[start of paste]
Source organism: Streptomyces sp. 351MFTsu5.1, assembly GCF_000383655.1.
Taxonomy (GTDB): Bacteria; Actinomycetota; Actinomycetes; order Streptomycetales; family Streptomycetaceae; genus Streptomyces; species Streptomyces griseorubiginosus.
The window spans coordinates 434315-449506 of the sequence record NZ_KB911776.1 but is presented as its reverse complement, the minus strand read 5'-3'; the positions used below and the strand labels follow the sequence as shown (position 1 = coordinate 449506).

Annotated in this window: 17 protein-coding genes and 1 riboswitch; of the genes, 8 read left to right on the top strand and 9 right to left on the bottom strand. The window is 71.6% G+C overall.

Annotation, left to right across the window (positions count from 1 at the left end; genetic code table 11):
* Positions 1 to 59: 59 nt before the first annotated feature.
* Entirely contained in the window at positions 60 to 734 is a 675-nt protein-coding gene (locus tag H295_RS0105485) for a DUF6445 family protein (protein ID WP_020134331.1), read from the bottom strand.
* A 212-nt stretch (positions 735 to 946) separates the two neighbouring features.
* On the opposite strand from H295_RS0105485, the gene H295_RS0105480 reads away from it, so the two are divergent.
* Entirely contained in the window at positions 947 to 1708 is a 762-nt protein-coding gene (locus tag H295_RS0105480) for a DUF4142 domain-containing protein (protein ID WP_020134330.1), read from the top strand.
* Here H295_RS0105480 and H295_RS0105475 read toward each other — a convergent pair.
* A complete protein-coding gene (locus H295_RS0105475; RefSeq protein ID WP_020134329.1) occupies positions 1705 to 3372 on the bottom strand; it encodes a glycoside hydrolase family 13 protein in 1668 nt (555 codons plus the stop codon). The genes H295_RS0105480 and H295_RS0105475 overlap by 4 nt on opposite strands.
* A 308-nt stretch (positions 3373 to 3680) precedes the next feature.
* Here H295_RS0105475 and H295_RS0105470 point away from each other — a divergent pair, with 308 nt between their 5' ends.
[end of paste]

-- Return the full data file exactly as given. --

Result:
Source organism: Streptomyces sp. 351MFTsu5.1, assembly GCF_000383655.1.
Taxonomy (GTDB): Bacteria; Actinomycetota; Actinomycetes; order Streptomycetales; family Streptomycetaceae; genus Streptomyces; species Streptomyces griseorubiginosus.
The window spans coordinates 434315-449506 of the sequence record NZ_KB911776.1 but is presented as its reverse complement, the minus strand read 5'-3'; the positions used below and the strand labels follow the sequence as shown (position 1 = coordinate 449506).

Annotated in this window: 17 protein-coding genes and 1 riboswitch; of the genes, 8 read left to right on the top strand and 9 right to left on the bottom strand. The window is 71.6% G+C overall.

Annotation, left to right across the window (positions count from 1 at the left end; genetic code table 11):
* Positions 1 to 59: 59 nt before the first annotated feature.
* Entirely contained in the window at positions 60 to 734 is a 675-nt protein-coding gene (locus tag H295_RS0105485) for a DUF6445 family protein (protein ID WP_020134331.1), read from the bottom strand.
* A 212-nt stretch (positions 735 to 946) separates the two neighbouring features.
* On the opposite strand from H295_RS0105485, the gene H295_RS0105480 reads away from it, so the two are divergent.
* Entirely contained in the window at positions 947 to 1708 is a 762-nt protein-coding gene (locus tag H295_RS0105480) for a DUF4142 domain-containing protein (protein ID WP_020134330.1), read from the top strand.
* Here H295_RS0105480 and H295_RS0105475 read toward each other — a convergent pair.
* A complete protein-coding gene (locus H295_RS0105475; RefSeq protein ID WP_020134329.1) occupies positions 1705 to 3372 on the bottom strand; it encodes a glycoside hydrolase family 13 protein in 1668 nt (555 codons plus the stop codon). The genes H295_RS0105480 and H295_RS0105475 overlap by 4 nt on opposite strands.
* A 308-nt stretch (positions 3373 to 3680) precedes the next feature.
* Here H295_RS0105475 and H295_RS0105470 point away from each other — a divergent pair, with 308 nt between their 5' ends.